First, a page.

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Mechanisms

An intoduction to the theory of Machines which includes instantaneous centres, friction circle,and Hookes Joint.
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Introduction

This submission, the first in a number planned for "The Theory of Machines" introduces Forces in Mechanisms, including The Friction Circle and The concept of Instantaneous Centres and velocities within a Mechanism. An analysis of Hooke's Universal Coupling is given. In addition a number of worked examples are included to illustrate the theory.

23287/Mechanisms-hook1.png
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In order to study The Theory of Machines it is necessary to understand what is meant by a machine. In simple terms it is a contrivance which receives energy in some available form and uses it to do some particular kind of work. A crowbar together with its fulcrum forms a machine which enables the muscular energy of a man to raise a heavy weight.

Each part of a machine which has motion relative to another part is termed An Element or Link. It is important to realise that an element may consist of several separate components fixed rigidly together (e.g. The connecting rod of an engine complete with the bearings and end caps and bolts is one element).



A kinematic Pair represents two bodies which are in contact and there is relative motion between them. If the motion is one of sliding between surfaces in contact ( e.g. cross-heads in guides, Shafts in bearings, A screw and nut), it is known as A lower Pair. When the contact takes place along a line ( e.g. a Cam and follower or toothed gearing) it is called A higher pair.



A kinematic Chain is a combination of Kinematic Pairs which have been so joined together that the relative motion between the Elements is completely determined.



A Mechanism is obtained if one link of a Kinematic Link is fixed. Differing Mechanisms may be obtained by fixing different elements of the same chain. These are called inversions . For example The slider-crank chain (Engine Mechanism) becomes an oscillating-cylinder mechanism if the original "connecting-rod" is fixed, or a Whitworth "Quick-return mechanism" if the crank becomes the fixed link.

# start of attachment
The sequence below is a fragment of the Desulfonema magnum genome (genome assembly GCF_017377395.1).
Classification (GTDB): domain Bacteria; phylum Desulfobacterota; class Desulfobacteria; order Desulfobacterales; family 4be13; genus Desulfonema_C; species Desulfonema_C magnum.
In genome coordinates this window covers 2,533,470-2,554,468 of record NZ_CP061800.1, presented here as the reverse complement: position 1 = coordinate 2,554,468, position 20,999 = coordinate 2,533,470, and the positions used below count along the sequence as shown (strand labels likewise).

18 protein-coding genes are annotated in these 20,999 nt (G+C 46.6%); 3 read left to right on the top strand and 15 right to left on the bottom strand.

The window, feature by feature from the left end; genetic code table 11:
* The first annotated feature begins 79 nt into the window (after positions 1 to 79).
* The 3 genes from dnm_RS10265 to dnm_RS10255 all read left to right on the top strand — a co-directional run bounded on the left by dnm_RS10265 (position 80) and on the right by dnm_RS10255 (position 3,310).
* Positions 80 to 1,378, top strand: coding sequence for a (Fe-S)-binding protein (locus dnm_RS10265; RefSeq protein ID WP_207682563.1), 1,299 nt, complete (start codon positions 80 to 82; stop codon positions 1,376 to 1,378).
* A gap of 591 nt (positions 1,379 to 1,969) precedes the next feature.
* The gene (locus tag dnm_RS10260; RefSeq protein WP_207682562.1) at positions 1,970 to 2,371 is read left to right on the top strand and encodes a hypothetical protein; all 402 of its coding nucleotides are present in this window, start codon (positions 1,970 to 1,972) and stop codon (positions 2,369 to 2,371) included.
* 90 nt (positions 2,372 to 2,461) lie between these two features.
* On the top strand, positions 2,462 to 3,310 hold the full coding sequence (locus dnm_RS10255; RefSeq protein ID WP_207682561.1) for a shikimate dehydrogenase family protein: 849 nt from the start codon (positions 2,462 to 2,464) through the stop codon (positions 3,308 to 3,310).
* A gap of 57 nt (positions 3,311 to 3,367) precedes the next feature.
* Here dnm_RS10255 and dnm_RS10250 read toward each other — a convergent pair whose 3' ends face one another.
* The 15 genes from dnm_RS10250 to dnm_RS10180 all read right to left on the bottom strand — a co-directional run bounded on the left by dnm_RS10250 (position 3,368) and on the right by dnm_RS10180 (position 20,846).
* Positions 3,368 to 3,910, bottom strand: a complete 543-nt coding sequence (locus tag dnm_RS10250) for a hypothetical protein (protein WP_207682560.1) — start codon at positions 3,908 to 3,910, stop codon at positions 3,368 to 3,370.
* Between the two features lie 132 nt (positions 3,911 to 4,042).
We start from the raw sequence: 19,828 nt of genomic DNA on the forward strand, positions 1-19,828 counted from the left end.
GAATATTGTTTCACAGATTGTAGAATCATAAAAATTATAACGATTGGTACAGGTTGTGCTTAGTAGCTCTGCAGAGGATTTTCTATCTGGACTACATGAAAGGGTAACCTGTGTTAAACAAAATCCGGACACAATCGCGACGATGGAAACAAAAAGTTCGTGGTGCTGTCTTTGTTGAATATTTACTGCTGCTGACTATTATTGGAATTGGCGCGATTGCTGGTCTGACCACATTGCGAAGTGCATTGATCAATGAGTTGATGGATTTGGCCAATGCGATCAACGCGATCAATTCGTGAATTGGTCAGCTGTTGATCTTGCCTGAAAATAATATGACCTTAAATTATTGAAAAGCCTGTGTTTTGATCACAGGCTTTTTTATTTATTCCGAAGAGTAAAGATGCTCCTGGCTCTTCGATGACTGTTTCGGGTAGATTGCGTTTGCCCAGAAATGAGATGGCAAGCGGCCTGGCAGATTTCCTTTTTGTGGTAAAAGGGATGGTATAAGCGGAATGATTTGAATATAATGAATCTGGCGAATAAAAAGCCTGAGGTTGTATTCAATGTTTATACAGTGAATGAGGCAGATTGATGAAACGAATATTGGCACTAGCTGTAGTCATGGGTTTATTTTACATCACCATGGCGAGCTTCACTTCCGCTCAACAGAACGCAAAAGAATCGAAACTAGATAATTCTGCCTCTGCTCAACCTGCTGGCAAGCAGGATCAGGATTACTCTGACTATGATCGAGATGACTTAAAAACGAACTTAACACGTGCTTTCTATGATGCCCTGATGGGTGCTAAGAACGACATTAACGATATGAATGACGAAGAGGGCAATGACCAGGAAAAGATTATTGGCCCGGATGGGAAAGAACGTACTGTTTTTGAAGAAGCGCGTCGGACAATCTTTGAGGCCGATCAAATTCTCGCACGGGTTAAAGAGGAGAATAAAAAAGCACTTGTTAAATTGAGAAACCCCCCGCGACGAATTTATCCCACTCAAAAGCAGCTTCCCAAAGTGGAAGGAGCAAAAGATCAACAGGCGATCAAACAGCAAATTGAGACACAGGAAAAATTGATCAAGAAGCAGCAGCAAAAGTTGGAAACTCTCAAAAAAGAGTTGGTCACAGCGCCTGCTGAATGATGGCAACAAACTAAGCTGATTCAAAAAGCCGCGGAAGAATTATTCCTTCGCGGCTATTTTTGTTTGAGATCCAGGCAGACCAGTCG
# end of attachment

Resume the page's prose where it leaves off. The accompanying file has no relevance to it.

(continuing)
An Internal Combustion energy converts the chemical energy of the fuel to produce motion or mechanical work and a lathe is a machine which uses electrical energy to remove metal from the work piece. It is also necessary to know and understand the terms used in this subject.

Instantaneous Centre

At any particular moment the motion of a body moving in a plane can be defined as pure rotation about a point, known as The instantaneous centre of rotation. If \displaystyle \omega is the angular velocity of the body and I is the instantaneous centre of rotation , then the velocity at any point P on the body is \displaystyle IP\times \omega in a direction perpendicular to IP.

With the exception of Bodies which are rotating about fixed centres, the Instantaneous Centre will be a point moving relative to the body. When the directions of Motion of two points on a Body are known, the Instantaneous Centre is at the intersection of lines through the points perpendicular to these directions.

The Relative Instantaneous Centre of two bodies is the point about which either of them appears to turn at that instant, if the other is considered fixed. Examples of this are:

  • Where two links in a mechanism are pinned together, the pin-joint becomes the relative instantaneous centre.
  • Where two bodies are in pure rolling contact, the point of contact is the relative instantaneous centre.
  • It will be shown that the three instantaneous centres due to the relative motion of any three elements in a mechanism are in a straight line.

Proof of The Three-in-line Theorem
23287/Mechanisms-m1-0010.png
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Let the screen represent body 1 and let \displaystyle I_{21} and I_{31} be the respective instantaneous centres of body 2 relative to body 1 and body 3 relative to body 2. The instantaneous centre of body 3 relative to body 2 is that point which at a given instant is moving with the same velocity whether considered to be fixed to body 3 or as fixed to body 2. It can be seen that only those points on the bodies 2 and 3 which lie on the line \displaystyle I_{21}\;\;I_{31} (produced if necessary) can be moving in the same direction at the given instant. Let Q be a point on the extension of \displaystyle I_{21}\;\;I_{31}. Then \displaystyle v_q is at right angles to \displaystyle QI_{21} when Q is considered to be a fixed point on body 2. Also \displaystyle v_q is at right angles to \displaystyle QI_{31} when Q is considered to be a point on body 3. Then,

\therefore\;\;\;\;\;\;\;\frac{QI_{21}}{QI_{31}} = \frac{\omega _3}{\omega _2}

where \displaystyle \omega _3 are tangular velocities of the bodies 2 and 3 relative to body 1.

If this condition is satisfied, then the point Q coincides with the instantaneous centre \displaystyle I_{32} of the body 3 relative to body 2.

It should be noticed that for a kinematic chain with l links, the total number of instantaneous centres will be equal to the number of different combinations of links in pairs

Velocity And Acceleration

Apart from the use of Instantaneous Centres, velocity can also be determined by differentiating the angular or linear displacement of a point. Acceleration can of course be found from the second differentiation.

Angular Displacement, Velocity And Acceleration

Let,
  • The line OP in the diagram rotate around O
  • Its inclination relative to OX be \phi radians.
23287/Gyroscopes-0001-12.png
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  • If after a short period of time the line has moved to lie along OQ, then the angle \delta\theta is The Angular Displacement of the line.

Angular Displacement

Angular Displacement is a vector quantity since it has both magnitude and direction. The vector must fix: